Study: Students Learn Better from Hot Teachers

Brian Swift | September 8, 2016

Study: Students Learn Better from Hot Teachers

When it comes to America’s educational woes, maybe the problem isn’t a ​dumbed-down curriculum or a lack of student effort…

Maybe the problem is that there are too many ugly teachers?

Okay, that’s just a bit of an exaggeration.

However, a new study conducted by University of Nevada researchers and published in the Journal of General Psychology​ did find that students learned more effectively from attractive versus unattractive instructors. As the Wall Street Journal explains:

“Here’s how the experiment worked. The researchers asked 131 college students to listen to a recording of a 20-minute introductory physics lecture. The students were randomly assigned to a male or female lecturer, each of whom read an identical text. While the lecture was playing, a computer displayed what the volunteers were told was a photo of the lecturer—who was highly attractive in some cases and not as fetching in others. (Earlier volunteers had rated some photos of possible ‘lecturers’ for attractiveness, enabling the researchers to pick the best- and worst-looking.) Taking notes was barred.

After the lecture, participants got a 25-item quiz on the material. For those with the attractive instructor, the average score was 18.27; for those with an unattractive one, the average was 16.68. That gap isn’t huge, but it is statistically significant, the researchers said.”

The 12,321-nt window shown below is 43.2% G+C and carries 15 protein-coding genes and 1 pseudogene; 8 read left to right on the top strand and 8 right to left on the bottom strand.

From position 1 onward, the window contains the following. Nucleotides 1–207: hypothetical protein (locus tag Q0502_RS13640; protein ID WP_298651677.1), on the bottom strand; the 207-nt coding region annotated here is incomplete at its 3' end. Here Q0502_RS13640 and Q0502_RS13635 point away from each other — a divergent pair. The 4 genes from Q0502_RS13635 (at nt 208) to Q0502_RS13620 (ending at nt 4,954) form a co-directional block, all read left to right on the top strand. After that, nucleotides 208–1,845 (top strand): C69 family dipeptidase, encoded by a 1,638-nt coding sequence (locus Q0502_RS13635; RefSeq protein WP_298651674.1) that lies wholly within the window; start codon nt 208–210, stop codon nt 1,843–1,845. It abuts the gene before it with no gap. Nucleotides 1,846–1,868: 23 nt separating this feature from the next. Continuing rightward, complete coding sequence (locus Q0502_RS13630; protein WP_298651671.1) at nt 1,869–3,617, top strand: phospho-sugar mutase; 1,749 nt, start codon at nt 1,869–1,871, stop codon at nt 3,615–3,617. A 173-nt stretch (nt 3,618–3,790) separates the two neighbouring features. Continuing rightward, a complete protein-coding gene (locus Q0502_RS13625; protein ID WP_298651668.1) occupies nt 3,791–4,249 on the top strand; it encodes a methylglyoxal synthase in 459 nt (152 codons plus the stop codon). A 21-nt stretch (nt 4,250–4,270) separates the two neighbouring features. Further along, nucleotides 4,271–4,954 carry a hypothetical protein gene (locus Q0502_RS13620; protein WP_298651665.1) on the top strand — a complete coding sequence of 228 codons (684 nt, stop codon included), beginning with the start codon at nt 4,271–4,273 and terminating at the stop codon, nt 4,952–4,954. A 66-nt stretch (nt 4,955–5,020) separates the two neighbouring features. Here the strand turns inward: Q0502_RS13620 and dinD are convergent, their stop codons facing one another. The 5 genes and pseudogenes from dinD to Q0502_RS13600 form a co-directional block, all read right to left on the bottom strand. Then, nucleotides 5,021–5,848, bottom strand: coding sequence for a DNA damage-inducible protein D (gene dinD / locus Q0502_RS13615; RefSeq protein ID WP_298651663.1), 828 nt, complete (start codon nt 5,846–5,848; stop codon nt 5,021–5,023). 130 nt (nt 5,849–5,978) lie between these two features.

The article notes that the researchers didn’t think sexual interest explained the results, which is not that surprising—sexual interest would probably lead to distraction. Rather, it was simply that the students felt more “motivated” by the attractive teacher and assumed he/she was more intelligent and competent.

And according to one of the authors of the paper, that’s not surprising either:

“R. Shane Westfall, the lead author of the new paper, says that jurors are more likely to acquit accused murderers who are better looking. The benefits of good looks start early, he notes: Mothers pay more attention to good-looking babies (and babies pay more attention to better-looking adults). There is also evidence that more attractive people get paid better at work, have an edge in winning political campaigns and are more likely to be helped by others when in distress.”

In the 2014 case Vergara v. California, nine students successfully sued the State of California for having “grossly ineffective” teachers. Perhaps in the future we’ll see a case where students sue for having “grossly ugly” ones. They can call Mr. Westfall as a witness.